Friday, January 8, 2016

Bitters, Bottle For One

When people gift wine to someone they know is a bit eccentric in their tastes, someone who likes to try new things, it can go one of two ways. You might like it a lot.  Conversely, you might not. The wine I am writing about today is in the latter category.

So that I don’t give the wrong impression, I like having friends who will take a chance when giving me wine. It offers me the opportunity to try many things I might not have otherwise sampled. Even when I don’t like the wine, it’s still a learning experience.

Cocchi’s Americano Bianco Aperitif is a Moscato-based wine is abetted by a blend of herbs, fruit and spices developed in 1891. It is said to be a staple in Asti. The Moscato di Asti wine is fortified, then flavored with cinchona bark, along with the other ingredients. Cinchona bark is the original source of quinine, and it’s what gives Cocchi a bitter bite and places the wine in the category of chinati. The wine is laid down for a year before its release.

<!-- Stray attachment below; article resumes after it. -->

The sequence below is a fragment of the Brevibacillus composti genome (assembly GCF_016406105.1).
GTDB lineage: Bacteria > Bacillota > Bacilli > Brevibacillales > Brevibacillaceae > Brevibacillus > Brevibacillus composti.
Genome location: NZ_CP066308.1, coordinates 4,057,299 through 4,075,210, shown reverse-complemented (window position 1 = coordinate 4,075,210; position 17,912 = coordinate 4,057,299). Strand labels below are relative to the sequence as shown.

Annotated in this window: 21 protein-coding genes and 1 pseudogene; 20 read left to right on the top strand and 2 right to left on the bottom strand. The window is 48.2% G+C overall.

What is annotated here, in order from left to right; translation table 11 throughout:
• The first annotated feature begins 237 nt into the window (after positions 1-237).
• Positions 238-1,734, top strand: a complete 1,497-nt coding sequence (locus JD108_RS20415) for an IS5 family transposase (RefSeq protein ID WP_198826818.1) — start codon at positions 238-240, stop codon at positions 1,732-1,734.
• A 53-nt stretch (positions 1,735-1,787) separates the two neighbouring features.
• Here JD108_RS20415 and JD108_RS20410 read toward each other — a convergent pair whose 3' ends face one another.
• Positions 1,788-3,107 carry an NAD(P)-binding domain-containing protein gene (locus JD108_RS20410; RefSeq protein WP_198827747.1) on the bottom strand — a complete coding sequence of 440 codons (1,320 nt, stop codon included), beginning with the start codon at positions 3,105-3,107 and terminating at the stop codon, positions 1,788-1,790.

Since its widespread availability came just a few years ago, it has become a favorite ingredient in cocktails made by craft bartenders, owing to the quinine content. The makers of Americano Bianco indicate that bartenders like to use it instead of Lillet, which they say lost its quinine bite after a 1986 reworking of the recipe. The alcohol hits 16.5% abv.

The Giulio Cocchi website - it’s COKE-ey, by the way - offers this advice: "In Piemonte it is served chilled on ice, with a splash of soda and a peel of orange."  The site also notes that Americano is from "amaricante" an Italian term for "bittered." It is the name of the category of aperitif wines, much like "vermouth." Gentian, the main botanical ingredient, gives it both floral and earthy notes - in abundance, I might add.

It has the color of apple juice and a nose that really shows off the botanicals used in making it. It carries a nearly overpowering aroma that is half floral, half medicinal.  There is a strong earthiness to it as well. The palate won't go unnoticed either, that's for sure. It is a bit shrill on its own. I found some tonic water in the fridge and mixed it - or cut it - and it did tone it down some, although it actually doubled down on the quinine. I feel good that I have probably staved off a malaria outbreak in the household.

I generally like mixer alcohols - like vermouth - on their own, but Americano Bianco won't be on my shopping list unless I suddenly become a craft bartender. And that's not likely.


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